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Exploring a Kurdish quarter in Azerbaijan

This article was first published on Meydan TV. An edited version is republished here under a content partnership agreement.

The Yevlakh region of Azerbaijan, a central transport hub of railways and roads, is located 280 kilometers from the capital Baku, above the Kura River.

Walking along the streets that stretch from the old bridge over the Kura river to the Yevlakh railway station, you can meet people who stand out among the locals with their different dialects, appearance, and way of life.

Although most call them “Gypsies,” they call themselves “Ajem Kurds” and say that their ancestors moved here from Iran in the 1940s and 1950s. In the Yevlakh region, they settled on several streets, which the locals dubbed the “Gypsy Quarter.”

The ethnographer Emil Kerimov told Meydan TV, that the people living in Yevlakh might be, in fact, gypsies or Roma, as they are called in Europe. In the 14th century, representatives of this ethnic group moved from India and spread throughout Europe.

It is difficult to determine exactly how many Roma currently live in Azerbaijan as not all of them have ID cards. But according to unofficial data for 2012–2014, there were about 10,000 Roma living in Azerbaijan.

In Yevlakh, state data indicates there are 2,500 gypsy residents. And yes, this community is referred to as “gypsies” in official state statistics.

And yet, the language spoken by the community is Kurdish. This was confirmed to Meydan TV by the Chairman of the Association for the Preservation of Roma Culture, Shukru Pyundik, who heard the audio recordings made by Meydan TV’s film crew in Yevlakh. Among the Roma, some speak Kurdish. And in general, Roma has Kurdish, Alevi, and Abazi branches.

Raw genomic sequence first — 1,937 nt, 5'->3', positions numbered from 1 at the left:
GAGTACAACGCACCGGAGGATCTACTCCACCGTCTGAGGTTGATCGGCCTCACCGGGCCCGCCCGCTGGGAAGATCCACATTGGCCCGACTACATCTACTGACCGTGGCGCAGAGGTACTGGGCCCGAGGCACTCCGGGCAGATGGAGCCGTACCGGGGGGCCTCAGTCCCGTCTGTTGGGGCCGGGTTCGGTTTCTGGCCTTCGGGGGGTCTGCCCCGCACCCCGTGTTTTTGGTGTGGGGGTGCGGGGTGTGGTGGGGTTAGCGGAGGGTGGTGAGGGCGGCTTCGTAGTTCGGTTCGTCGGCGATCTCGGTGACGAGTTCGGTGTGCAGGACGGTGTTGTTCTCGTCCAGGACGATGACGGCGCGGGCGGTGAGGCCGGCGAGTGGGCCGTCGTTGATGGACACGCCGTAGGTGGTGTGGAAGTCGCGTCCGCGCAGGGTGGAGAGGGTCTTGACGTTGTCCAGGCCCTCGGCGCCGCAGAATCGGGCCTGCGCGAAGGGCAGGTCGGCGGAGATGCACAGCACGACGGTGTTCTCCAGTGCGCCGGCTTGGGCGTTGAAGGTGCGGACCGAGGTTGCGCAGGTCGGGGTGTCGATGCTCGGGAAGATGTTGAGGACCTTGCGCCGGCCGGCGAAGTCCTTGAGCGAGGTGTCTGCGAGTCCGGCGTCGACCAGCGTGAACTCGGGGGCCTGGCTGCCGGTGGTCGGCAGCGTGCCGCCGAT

According to residents of Yevlakh, these people came from Iran and are Muslims. Therefore, the ethnographer Emil Kerimov suggests that already at the time of their resettlement from Iran, they were presented not as gypsies/Roma, but as Kurds.

In general, Azerbaijan is considered a long-standing place of residence of the Kurds, including the Ajem.

Up until the first Karabakh conflict in the early 1990s, Kurds traditionally lived in Eastern Azerbaijan and the Nakchivan Autonomous Republic. At present, there are at least 60,000 Ajem Kurds. Most of them identify as Shiite Muslims.

History of the Karabakh Kurds

The arrival of the Kurds in Azerbaijan, and in general, in the South Caucasus, took place in different periods. The first mention of the appearance of the Kurds in Karabakh is associated with the Mongol invasion in the 13th century.

The Kurds, who came here with the Ottoman army in 1589 during the Safavid-Ottoman war, settled in the territory of present-day Eastern Azerbaijan.

As a result of the wars that took place in this region in 1918–1920, some groups of Muslim Kurds living in Azerbaijan moved to Armenia.

After the occupation of Karabakh, the Kurds were forced to move to other regions of Azerbaijan.

According to the results of the 2009 census, 6,100 Kurds lived in Azerbaijan. According to Western experts, Kurds make up approximately 2.8 percent of the population of Azerbaijan. It is assumed that more than 200,000 Kurds currently live in Azerbaijan.